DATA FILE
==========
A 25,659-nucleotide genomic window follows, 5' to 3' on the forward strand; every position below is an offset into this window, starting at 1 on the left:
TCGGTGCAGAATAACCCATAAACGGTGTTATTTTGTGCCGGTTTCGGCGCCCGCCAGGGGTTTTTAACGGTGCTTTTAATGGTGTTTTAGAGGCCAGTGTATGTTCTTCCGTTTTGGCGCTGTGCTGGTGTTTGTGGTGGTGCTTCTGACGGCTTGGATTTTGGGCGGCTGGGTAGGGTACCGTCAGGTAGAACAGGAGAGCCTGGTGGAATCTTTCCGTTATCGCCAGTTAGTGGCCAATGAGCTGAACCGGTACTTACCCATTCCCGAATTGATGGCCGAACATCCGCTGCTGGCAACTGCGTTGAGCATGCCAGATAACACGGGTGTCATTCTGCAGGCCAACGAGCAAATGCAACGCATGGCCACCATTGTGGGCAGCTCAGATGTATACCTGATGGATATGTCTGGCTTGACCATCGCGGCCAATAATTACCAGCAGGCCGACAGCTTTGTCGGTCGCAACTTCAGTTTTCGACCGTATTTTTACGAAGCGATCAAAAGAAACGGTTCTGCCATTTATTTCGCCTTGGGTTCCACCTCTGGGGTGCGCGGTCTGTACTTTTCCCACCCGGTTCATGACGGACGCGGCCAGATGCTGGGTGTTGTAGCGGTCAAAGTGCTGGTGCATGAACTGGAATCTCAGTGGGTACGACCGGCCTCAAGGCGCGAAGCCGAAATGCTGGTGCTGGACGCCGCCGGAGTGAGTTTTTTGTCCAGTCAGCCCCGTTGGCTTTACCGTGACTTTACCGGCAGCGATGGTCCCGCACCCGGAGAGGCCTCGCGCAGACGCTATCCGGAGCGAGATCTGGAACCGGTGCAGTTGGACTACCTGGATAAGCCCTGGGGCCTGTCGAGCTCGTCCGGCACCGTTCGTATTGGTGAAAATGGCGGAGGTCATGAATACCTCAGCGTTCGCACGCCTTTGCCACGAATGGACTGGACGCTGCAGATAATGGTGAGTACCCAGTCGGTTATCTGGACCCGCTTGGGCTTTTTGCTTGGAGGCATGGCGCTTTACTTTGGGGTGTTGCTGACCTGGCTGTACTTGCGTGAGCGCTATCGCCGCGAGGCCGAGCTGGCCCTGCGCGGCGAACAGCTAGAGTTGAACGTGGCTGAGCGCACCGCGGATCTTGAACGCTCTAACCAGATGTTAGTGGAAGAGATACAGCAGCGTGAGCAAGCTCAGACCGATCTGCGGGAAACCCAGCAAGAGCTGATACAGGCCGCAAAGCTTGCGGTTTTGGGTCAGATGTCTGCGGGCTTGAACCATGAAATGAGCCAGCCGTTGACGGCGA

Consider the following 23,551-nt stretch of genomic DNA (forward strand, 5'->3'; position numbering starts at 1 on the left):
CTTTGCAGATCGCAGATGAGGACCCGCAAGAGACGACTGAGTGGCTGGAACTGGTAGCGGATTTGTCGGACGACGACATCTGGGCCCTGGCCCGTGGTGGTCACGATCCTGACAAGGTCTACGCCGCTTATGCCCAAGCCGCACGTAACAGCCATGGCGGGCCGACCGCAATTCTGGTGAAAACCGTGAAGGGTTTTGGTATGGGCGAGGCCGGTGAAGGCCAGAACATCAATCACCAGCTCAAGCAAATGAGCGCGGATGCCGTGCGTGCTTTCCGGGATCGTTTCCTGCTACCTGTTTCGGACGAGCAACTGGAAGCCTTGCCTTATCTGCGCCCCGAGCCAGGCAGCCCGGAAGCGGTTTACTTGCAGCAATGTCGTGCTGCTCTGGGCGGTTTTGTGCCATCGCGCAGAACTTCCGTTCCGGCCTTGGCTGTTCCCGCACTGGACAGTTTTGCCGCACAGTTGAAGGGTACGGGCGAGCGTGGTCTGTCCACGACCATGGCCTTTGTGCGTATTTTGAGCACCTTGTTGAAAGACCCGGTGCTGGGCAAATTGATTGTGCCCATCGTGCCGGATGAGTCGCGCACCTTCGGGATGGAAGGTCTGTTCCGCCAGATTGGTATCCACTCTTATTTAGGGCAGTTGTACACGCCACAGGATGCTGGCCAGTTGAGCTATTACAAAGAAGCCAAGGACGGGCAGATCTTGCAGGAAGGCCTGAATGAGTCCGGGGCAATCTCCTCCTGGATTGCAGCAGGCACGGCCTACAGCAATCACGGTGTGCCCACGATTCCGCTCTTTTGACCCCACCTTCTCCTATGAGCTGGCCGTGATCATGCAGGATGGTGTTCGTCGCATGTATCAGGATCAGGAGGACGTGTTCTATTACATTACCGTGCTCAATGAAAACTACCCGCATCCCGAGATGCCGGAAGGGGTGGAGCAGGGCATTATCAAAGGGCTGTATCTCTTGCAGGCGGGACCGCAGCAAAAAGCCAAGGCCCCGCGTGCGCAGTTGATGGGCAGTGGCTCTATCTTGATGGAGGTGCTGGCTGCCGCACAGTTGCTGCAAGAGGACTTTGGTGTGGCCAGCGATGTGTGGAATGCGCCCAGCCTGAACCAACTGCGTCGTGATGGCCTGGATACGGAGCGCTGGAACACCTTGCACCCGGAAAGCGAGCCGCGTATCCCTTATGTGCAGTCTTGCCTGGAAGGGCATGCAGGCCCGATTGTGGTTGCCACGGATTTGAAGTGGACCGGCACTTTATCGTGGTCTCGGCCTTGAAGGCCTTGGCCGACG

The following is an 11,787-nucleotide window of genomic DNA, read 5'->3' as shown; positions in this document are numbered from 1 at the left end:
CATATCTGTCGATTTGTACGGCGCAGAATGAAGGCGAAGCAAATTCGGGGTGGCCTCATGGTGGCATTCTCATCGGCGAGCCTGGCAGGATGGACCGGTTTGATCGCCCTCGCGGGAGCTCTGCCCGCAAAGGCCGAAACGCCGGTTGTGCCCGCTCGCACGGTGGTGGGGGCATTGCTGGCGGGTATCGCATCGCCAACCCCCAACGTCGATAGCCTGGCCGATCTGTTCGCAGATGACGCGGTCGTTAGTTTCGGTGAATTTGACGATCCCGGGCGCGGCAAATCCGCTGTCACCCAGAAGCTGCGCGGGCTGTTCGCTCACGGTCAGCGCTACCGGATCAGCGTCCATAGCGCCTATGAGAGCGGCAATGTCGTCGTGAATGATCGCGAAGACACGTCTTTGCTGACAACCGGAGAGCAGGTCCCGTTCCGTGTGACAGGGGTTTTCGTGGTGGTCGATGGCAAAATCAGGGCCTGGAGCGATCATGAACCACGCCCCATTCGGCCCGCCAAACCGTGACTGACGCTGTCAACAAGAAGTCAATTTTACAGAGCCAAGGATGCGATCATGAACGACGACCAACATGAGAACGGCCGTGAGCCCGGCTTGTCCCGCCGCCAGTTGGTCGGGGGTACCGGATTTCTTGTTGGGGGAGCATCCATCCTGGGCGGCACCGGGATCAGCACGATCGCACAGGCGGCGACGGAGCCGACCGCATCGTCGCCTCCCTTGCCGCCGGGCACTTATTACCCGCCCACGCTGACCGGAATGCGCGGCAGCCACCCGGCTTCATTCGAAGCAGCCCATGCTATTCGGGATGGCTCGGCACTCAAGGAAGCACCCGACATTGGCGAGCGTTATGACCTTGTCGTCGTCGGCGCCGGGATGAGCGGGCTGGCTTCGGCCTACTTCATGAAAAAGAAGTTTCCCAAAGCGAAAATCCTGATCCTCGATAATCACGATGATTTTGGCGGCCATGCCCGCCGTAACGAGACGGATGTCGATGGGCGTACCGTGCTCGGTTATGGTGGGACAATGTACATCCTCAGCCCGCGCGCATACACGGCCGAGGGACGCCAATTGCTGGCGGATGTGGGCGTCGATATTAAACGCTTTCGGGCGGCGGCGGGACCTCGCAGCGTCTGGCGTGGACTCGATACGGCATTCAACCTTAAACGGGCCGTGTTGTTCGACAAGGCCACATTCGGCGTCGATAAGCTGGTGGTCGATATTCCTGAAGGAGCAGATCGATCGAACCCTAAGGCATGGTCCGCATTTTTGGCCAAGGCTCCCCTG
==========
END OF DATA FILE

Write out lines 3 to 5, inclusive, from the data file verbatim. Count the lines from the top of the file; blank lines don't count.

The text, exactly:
Consider the following 23,551-nt stretch of genomic DNA (forward strand, 5'->3'; position numbering starts at 1 on the left):
CTTTGCAGATCGCAGATGAGGACCCGCAAGAGACGACTGAGTGGCTGGAACTGGTAGCGGATTTGTCGGACGACGACATCTGGGCCCTGGCCCGTGGTGGTCACGATCCTGACAAGGTCTACGCCGCTTATGCCCAAGCCGCACGTAACAGCCATGGCGGGCCGACCGCAATTCTGGTGAAAACCGTGAAGGGTTTTGGTATGGGCGAGGCCGGTGAAGGCCAGAACATCAATCACCAGCTCAAGCAAATGAGCGCGGATGCCGTGCGTGCTTTCCGGGATCGTTTCCTGCTACCTGTTTCGGACGAGCAACTGGAAGCCTTGCCTTATCTGCGCCCCGAGCCAGGCAGCCCGGAAGCGGTTTACTTGCAGCAATGTCGTGCTGCTCTGGGCGGTTTTGTGCCATCGCGCAGAACTTCCGTTCCGGCCTTGGCTGTTCCCGCACTGGACAGTTTTGCCGCACAGTTGAAGGGTACGGGCGAGCGTGGTCTGTCCACGACCATGGCCTTTGTGCGTATTTTGAGCACCTTGTTGAAAGACCCGGTGCTGGGCAAATTGATTGTGCCCATCGTGCCGGATGAGTCGCGCACCTTCGGGATGGAAGGTCTGTTCCGCCAGATTGGTATCCACTCTTATTTAGGGCAGTTGTACACGCCACAGGATGCTGGCCAGTTGAGCTATTACAAAGAAGCCAAGGACGGGCAGATCTTGCAGGAAGGCCTGAATGAGTCCGGGGCAATCTCCTCCTGGATTGCAGCAGGCACGGCCTACAGCAATCACGGTGTGCCCACGATTCCGCTCTTTTGACCCCACCTTCTCCTATGAGCTGGCCGTGATCATGCAGGATGGTGTTCGTCGCATGTATCAGGATCAGGAGGACGTGTTCTATTACATTACCGTGCTCAATGAAAACTACCCGCATCCCGAGATGCCGGAAGGGGTGGAGCAGGGCATTATCAAAGGGCTGTATCTCTTGCAGGCGGGACCGCAGCAAAAAGCCAAGGCCCCGCGTGCGCAGTTGATGGGCAGTGGCTCTATCTTGATGGAGGTGCTGGCTGCCGCACAGTTGCTGCAAGAGGACTTTGGTGTGGCCAGCGATGTGTGGAATGCGCCCAGCCTGAACCAACTGCGTCGTGATGGCCTGGATACGGAGCGCTGGAACACCTTGCACCCGGAAAGCGAGCCGCGTATCCCTTATGTGCAGTCTTGCCTGGAAGGGCATGCAGGCCCGATTGTGGTTGCCACGGATTTGAAGTGGACCGGCACTTTATCGTGGTCTCGGCCTTGAAGGCCTTGGCCGACG

The following is an 11,787-nucleotide window of genomic DNA, read 5'->3' as shown; positions in this document are numbered from 1 at the left end: